Wednesday, May 13, 2009

The Ants Go Marching

This one's for Honor an Invertebrate Day at Life Photo Meme. A bit late, just in the nick, in fact!

Spilled coffee grounds? was my first reaction when I caught this brownish residue out of the corner of my eye one morning, walking out to feed the chickens. It didn't take long to realize the error—this was life on the move. We had one of these irruptions* inside the house late last summer, possibly the same species, in a breezeway newly converted to civilization.

* An irruption is a sudden explosion in population, or sometimes a shift in presence in a given area, so this is the wrong word, but I've yet to think of a better one. The event last fall was a bit different, a true irruption of sorts, as winged ants were attempting to strike out to colonize new areas.

It wasn't long before I realized my error—this wasn't moving out, this was spring cleaning! (You needn't be surprised that I didn't recognize the phenomenon; it's rare around here!) I did manage (being close to the house) to press the Colorado quarter into duty as a scale object this time, but you'll have to click to see subtle activity along the edge of the paver in this photo.

My guess was the ants had chosen this fine day to remove fallen comrades from the nest. A long winter had, no doubt, induced a fair complement of colony mortality, and "ceremonies," however perfunctory, were in order.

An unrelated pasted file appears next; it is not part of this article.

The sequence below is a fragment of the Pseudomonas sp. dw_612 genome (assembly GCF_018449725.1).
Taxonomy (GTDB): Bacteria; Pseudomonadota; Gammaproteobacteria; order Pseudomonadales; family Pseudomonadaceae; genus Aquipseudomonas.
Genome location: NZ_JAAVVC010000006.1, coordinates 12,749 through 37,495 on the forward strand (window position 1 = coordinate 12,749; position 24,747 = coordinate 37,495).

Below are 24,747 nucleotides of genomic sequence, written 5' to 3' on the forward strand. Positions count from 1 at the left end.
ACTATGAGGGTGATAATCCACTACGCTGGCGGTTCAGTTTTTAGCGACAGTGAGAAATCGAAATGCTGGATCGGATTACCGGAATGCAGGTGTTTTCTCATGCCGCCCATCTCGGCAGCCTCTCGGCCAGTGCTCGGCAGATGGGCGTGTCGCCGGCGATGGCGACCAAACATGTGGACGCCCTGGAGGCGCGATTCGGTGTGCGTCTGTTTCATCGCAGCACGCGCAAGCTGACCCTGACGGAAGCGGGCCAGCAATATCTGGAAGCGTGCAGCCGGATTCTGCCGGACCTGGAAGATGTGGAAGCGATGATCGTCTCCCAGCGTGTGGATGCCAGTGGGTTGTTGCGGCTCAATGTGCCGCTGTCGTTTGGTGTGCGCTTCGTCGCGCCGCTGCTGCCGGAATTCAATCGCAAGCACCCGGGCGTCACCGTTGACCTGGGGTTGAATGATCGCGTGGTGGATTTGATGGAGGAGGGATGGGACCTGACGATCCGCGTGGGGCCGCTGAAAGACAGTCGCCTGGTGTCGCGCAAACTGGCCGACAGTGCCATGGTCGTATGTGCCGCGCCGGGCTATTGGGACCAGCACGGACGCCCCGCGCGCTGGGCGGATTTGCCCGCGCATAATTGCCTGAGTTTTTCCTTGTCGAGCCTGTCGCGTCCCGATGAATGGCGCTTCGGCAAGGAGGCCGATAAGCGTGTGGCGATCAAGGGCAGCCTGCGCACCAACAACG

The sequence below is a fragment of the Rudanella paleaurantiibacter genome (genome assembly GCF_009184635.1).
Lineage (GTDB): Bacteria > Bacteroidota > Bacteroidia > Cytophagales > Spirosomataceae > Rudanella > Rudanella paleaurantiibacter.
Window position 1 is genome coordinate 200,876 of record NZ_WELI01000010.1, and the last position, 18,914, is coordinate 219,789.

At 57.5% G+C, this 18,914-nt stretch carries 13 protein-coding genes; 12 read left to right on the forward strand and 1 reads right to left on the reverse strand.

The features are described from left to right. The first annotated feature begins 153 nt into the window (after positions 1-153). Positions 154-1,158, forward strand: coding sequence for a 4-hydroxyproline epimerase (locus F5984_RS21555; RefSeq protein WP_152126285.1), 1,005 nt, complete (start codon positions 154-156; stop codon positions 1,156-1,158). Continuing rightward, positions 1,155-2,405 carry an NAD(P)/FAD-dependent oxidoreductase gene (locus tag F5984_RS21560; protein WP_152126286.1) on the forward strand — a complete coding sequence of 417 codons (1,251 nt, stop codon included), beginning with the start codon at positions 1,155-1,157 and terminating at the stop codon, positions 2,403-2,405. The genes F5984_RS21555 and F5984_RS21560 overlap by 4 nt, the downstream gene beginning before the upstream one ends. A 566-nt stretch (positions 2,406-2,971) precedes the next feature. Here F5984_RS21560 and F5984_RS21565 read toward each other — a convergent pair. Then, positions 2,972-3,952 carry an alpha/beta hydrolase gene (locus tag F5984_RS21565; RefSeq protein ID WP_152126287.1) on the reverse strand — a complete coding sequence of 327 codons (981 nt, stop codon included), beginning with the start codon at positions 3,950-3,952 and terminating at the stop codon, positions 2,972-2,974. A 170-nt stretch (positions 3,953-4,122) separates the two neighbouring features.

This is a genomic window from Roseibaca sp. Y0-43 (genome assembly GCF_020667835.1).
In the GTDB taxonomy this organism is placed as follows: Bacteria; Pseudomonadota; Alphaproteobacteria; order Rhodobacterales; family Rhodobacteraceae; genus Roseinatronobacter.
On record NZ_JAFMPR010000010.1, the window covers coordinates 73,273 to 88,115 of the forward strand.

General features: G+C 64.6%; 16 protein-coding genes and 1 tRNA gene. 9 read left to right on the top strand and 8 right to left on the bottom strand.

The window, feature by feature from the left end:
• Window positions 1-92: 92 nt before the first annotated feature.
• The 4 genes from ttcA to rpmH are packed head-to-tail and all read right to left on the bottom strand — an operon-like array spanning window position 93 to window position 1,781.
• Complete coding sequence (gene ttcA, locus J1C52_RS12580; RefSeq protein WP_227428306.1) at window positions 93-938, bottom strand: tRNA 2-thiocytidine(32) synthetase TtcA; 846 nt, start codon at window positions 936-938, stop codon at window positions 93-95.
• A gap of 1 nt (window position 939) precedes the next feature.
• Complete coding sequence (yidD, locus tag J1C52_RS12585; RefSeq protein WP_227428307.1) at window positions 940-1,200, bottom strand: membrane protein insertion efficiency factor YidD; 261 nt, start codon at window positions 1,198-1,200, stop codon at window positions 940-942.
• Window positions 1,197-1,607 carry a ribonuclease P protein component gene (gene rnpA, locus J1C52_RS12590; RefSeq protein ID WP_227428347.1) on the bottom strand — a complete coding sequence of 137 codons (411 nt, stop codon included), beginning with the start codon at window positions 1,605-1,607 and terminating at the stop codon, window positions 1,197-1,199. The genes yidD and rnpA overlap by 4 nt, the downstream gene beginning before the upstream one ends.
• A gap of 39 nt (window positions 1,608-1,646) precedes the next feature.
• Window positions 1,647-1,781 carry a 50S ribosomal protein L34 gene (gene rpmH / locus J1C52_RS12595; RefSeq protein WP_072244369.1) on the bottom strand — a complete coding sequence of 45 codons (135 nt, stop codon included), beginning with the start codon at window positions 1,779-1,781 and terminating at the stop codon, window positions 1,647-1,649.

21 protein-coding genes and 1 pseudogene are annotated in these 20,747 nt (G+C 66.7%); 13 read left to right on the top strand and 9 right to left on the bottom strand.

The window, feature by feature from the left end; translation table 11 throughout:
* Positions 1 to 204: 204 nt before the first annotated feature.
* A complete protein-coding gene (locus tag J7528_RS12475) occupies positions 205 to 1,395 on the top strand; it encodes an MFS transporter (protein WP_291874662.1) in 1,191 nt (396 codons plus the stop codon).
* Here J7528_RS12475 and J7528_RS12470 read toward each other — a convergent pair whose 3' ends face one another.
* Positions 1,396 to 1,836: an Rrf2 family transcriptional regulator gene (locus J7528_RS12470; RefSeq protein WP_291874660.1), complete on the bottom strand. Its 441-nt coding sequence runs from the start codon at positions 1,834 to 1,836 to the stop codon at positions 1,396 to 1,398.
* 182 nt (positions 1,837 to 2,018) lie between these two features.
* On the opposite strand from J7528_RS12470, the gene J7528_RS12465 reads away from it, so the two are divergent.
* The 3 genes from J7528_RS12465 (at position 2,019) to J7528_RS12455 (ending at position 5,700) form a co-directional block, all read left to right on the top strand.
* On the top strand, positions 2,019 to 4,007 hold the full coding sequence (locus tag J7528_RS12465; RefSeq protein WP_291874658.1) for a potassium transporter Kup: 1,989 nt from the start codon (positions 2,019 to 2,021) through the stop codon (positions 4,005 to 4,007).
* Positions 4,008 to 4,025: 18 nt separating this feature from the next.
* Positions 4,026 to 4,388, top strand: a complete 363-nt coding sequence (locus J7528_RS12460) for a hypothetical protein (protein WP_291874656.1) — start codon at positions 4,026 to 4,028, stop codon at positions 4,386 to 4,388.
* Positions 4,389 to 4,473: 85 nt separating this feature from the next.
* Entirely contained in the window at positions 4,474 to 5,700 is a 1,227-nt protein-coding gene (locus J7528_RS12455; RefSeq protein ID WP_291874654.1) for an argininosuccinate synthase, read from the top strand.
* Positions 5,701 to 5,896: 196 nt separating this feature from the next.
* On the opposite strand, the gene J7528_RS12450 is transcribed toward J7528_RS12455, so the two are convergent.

This behavior is called necrophoric (from roots for dead and carrying) and is, like most events in the life of an ant or an entire colony, mediated by chemicals. If you smell like a dead ant, you are presumed to be a corpse and can expect to be treated accordingly. In fact, according to the researchers, "It was soon established that bits of paper treated with acetone extracts of Pogonomyrmex [ harvester ant] corpses were treated just like intact corpses" by worker ants. Separation of components of the extract later revealed (again through "behavioral assay," that is the workers' response to test chemicals) that long-chain fatty acids, in particular oleic acid, were the critical substances.

According to Hölldobler and Wilson:
"The transport of dead nestmates is one of the most conspicuous and stereotyped patterns of behavior exhibited by ants. ... Thus the worker ants appear to recognize corpses on the basis of a limited array of chemical breakdown products. They are, moreover, very "narrow-minded" on the subject. Almost any object possessing an otherwise inoffensive odor is treated as a corpse when daubed with oleic acid."

Even live worker ants were carried to the refuse pile "unprotesting" after being treated with oleic acid. "After being deposited, they clean themselves and return to the nest." And the penalty for inadequate cleaning is... you guessed it! Another trip to the refuse pile. A whole new concept of the living dead. Perhaps I should have saved this post for Halloween.

Sure enough, the next morning, the pavers were littered with broken, immobile ant bodies. I failed to capture the "after" shot before morning breezes blew the departed insects away.

[Forgive my delay. The actual date of this event was April 11, 2009.]


Brine Queen said...

Wow, that is really neat! What cool research.

Granny J said...

Very interesting. I'll have to keep my eyes open next year at spring cleaning time.

Anonymous said...

Who knew? If I ever gave this any thought, I'm sure I would have assumed that they ate the dead ants. Interesting reading.